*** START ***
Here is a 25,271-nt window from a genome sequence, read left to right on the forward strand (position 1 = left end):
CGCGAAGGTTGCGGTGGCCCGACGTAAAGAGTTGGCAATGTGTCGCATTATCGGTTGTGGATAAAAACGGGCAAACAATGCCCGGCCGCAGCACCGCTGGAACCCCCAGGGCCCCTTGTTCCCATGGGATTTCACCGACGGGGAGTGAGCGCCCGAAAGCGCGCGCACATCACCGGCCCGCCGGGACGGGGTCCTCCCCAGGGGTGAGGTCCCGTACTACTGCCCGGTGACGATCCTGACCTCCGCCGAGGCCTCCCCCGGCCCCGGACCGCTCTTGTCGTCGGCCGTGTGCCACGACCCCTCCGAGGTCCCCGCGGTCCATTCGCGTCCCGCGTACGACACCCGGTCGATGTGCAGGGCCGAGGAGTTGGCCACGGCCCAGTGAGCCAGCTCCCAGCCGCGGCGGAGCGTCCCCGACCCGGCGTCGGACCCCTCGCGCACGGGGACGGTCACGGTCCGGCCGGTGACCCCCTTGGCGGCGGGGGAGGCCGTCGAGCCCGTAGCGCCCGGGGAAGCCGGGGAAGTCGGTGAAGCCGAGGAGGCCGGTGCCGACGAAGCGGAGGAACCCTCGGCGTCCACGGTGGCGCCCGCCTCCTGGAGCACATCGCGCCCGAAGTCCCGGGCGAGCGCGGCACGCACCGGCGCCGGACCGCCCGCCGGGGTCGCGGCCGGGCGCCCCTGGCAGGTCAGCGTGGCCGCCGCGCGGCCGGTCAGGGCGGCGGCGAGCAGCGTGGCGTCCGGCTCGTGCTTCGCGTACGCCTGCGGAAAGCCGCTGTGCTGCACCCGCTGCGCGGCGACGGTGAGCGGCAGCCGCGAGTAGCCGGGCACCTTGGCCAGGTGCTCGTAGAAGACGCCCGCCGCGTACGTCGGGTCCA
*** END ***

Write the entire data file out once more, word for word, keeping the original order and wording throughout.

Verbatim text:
Here is a 25,271-nt window from a genome sequence, read left to right on the forward strand (position 1 = left end):
CGCGAAGGTTGCGGTGGCCCGACGTAAAGAGTTGGCAATGTGTCGCATTATCGGTTGTGGATAAAAACGGGCAAACAATGCCCGGCCGCAGCACCGCTGGAACCCCCAGGGCCCCTTGTTCCCATGGGATTTCACCGACGGGGAGTGAGCGCCCGAAAGCGCGCGCACATCACCGGCCCGCCGGGACGGGGTCCTCCCCAGGGGTGAGGTCCCGTACTACTGCCCGGTGACGATCCTGACCTCCGCCGAGGCCTCCCCCGGCCCCGGACCGCTCTTGTCGTCGGCCGTGTGCCACGACCCCTCCGAGGTCCCCGCGGTCCATTCGCGTCCCGCGTACGACACCCGGTCGATGTGCAGGGCCGAGGAGTTGGCCACGGCCCAGTGAGCCAGCTCCCAGCCGCGGCGGAGCGTCCCCGACCCGGCGTCGGACCCCTCGCGCACGGGGACGGTCACGGTCCGGCCGGTGACCCCCTTGGCGGCGGGGGAGGCCGTCGAGCCCGTAGCGCCCGGGGAAGCCGGGGAAGTCGGTGAAGCCGAGGAGGCCGGTGCCGACGAAGCGGAGGAACCCTCGGCGTCCACGGTGGCGCCCGCCTCCTGGAGCACATCGCGCCCGAAGTCCCGGGCGAGCGCGGCACGCACCGGCGCCGGACCGCCCGCCGGGGTCGCGGCCGGGCGCCCCTGGCAGGTCAGCGTGGCCGCCGCGCGGCCGGTCAGGGCGGCGGCGAGCAGCGTGGCGTCCGGCTCGTGCTTCGCGTACGCCTGCGGAAAGCCGCTGTGCTGCACCCGCTGCGCGGCGACGGTGAGCGGCAGCCGCGAGTAGCCGGGCACCTTGGCCAGGTGCTCGTAGAAGACGCCCGCCGCGTACGTCGGGTCCA